Like I said, I wouldn't say never with self-publishing, but to me it is by far second best. At least if I do make it traditionally it'll make the "thanks" page of the book short. "Thanks to the two people who thought I might actually stand a chance of somebody else publishing this."

  2. I think how you do. I still have that dream of getting an agent. But I've only been writing for 2.5 years. And have only queried one story, which I realize was my starter/learning story.

    I have nothing against self publishing and would do it if I can't get anywhere with agents. My concern is probably due to a lack of confidence. I want an experienced agent and editor to tell me what I need to fix. So it can be the best it can be. And it's a lot more research. Like you said, formatting, cover design, 100% your own marketing. It's one more huge learning curve.

    And right now I'm not willing to pay for that editor on a self published book. Someday maybe, but not now.

    1. Yeah, my thoughts exactly! I don't like it when people dismiss self-publishers because there are a lot of good s-p writers out there. But I also don't like it when people go too far the other way too. The two processes are very different and you learn different things by doing them.

      Having a professional editor will make you a better writer quicker, in my opinion. BUT traditionally published authors can then become lazy and let editors do all the work with their later books - a luxury that s-p authors don't have and need to maintain high editing standards always.

      Looks like you've been writing for pretty much the same amount of time as me!

  3. I don't think a published author would stay published for long long if he or she left a lot of work for an editor to do! Maybe if they were a major, major best seller or celebrity author, but otherwise if your second book isn't up to the standard of your first it's almost as likely to be rejected as one from the slushpile.

    Maybe some publishers are more loyal to and patient with their authors once they've got them, but I know from my own experience that after having had several reasonably successful books published by an established house, when I submitted a different kind of novel it was rejected in a very short, 'It's just not for us' type of letter!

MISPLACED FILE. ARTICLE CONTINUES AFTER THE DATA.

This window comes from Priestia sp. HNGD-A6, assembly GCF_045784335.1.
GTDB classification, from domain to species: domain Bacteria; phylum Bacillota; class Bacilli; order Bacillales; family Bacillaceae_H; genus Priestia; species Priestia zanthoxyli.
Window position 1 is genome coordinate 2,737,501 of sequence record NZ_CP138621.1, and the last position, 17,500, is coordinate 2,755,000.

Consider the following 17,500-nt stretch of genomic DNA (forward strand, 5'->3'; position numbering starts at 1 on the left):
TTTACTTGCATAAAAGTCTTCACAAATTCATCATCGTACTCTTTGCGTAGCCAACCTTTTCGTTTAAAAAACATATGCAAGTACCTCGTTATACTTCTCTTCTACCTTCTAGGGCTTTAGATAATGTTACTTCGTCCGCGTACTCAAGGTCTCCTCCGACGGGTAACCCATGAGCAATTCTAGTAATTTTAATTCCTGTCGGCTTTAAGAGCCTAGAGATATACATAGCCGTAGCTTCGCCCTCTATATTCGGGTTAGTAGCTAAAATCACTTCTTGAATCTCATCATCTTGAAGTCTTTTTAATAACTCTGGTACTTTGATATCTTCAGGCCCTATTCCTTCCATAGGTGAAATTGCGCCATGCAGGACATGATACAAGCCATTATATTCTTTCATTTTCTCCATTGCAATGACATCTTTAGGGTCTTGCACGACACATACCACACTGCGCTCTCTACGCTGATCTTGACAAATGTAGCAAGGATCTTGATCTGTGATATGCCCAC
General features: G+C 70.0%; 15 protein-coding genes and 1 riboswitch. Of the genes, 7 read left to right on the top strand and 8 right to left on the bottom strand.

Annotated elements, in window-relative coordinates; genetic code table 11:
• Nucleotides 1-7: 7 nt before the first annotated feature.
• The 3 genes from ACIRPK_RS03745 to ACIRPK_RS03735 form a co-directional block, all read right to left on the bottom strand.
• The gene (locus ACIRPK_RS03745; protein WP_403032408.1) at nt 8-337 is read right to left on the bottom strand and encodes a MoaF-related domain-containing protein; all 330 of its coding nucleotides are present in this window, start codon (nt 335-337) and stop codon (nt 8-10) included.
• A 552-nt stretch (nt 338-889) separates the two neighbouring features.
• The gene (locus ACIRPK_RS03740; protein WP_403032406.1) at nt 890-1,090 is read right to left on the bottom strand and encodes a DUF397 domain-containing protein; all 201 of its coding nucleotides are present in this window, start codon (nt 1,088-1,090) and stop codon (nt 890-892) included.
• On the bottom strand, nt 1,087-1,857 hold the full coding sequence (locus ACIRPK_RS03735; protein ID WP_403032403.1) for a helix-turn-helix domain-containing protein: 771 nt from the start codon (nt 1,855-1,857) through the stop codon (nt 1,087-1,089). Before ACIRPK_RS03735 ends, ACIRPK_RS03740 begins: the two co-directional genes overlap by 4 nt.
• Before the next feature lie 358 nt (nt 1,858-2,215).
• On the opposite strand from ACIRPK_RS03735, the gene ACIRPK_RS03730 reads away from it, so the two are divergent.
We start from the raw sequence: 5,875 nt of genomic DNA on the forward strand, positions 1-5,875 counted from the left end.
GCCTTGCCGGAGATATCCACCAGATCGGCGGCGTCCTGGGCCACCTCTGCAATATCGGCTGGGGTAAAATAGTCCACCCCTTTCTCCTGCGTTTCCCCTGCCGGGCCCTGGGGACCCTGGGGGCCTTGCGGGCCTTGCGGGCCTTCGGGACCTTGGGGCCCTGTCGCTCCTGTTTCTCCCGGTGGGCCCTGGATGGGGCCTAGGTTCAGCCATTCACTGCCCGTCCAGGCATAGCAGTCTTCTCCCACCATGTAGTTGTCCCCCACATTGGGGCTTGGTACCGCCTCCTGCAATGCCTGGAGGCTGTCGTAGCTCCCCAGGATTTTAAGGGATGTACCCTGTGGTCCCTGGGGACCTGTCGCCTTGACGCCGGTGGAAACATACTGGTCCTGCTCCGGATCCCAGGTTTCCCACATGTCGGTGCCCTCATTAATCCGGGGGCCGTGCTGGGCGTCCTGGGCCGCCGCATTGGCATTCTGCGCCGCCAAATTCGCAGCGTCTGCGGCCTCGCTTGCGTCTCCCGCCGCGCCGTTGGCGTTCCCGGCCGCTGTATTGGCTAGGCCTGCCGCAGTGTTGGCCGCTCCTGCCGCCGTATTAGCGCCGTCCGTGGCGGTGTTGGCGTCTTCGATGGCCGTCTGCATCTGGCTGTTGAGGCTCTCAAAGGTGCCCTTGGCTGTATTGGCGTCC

1. So I won't become a terrible editor if I get published? That's good to know - I love editing!

      In a way I suppose it's encouraging that publishers are only taking on books which they know they can make a success of, even if it means rejecting authors they already know.

      But someone talented once wrote a post for this blog on the subject of writing across a wide range of genres, so I won't go into it now...

  4. I wish I knew who it was - maybe they could give me some tips!

  5. Despite being self-published, I'd love to be picked up by a trad publisher.

    1. Experiencing both would be pretty amazing and definitely help improve writing skills I think. I admire anybody who puts themselves through self-publishing. But I guess we'd all love the validation that comes from being selected by somebody else.

  6. Hi Chloe. I agree with so much of what you've said but I don't think I can wait to be 'discovered' at some distant point in time. I've got two novels that need a lot of work and one that I'm presently reading through in 'hard copy'.

    'TEN DAYS' is the romance story I'm almost ready to self-publish and now that I can see the interest from yourself and your followers I'll make a point of getting back to you on my progress ... or not. I accept what you said before about the publishers/agents attitude to 'number of days' titles etc, but since I'm not using an agent I'll take my chances.

    Although I'm also an artist I'm not foolish enough to believe I can produce sufficiently detailed artwork and typography to promote a book cover, so I've made enquiries and organised a professional photographer (with a background in graphics).

    In the last couple of days I will admit feeling under pressure, so I've also got a proof-reader sorted out so hopefully I'm not going to make a total hash of it.

    I hope you'll still keep in touch if I don't make it! LOL
    I like Martin's train of thought. Maybe once I've got the SP out of my system I'll just work even harder.

    1. That's the point - s-p gives you an immediacy. It's also great for people who (and I'm not suggesting you necessarily fit into this category!) love to write, are competent at writing, but in their heart of hearts know that they are never going to be quite at the level to get professionally published.

      I think the title doesn't matter so much if you've got a marketing strategy (or aren't too bothered how many you sell anyway). When I wrote that I was thinking about attracting an agent which isn't relevant to you!

      If s-p is something you want to do, you should do it - whether you're amazing, awful or indifferent!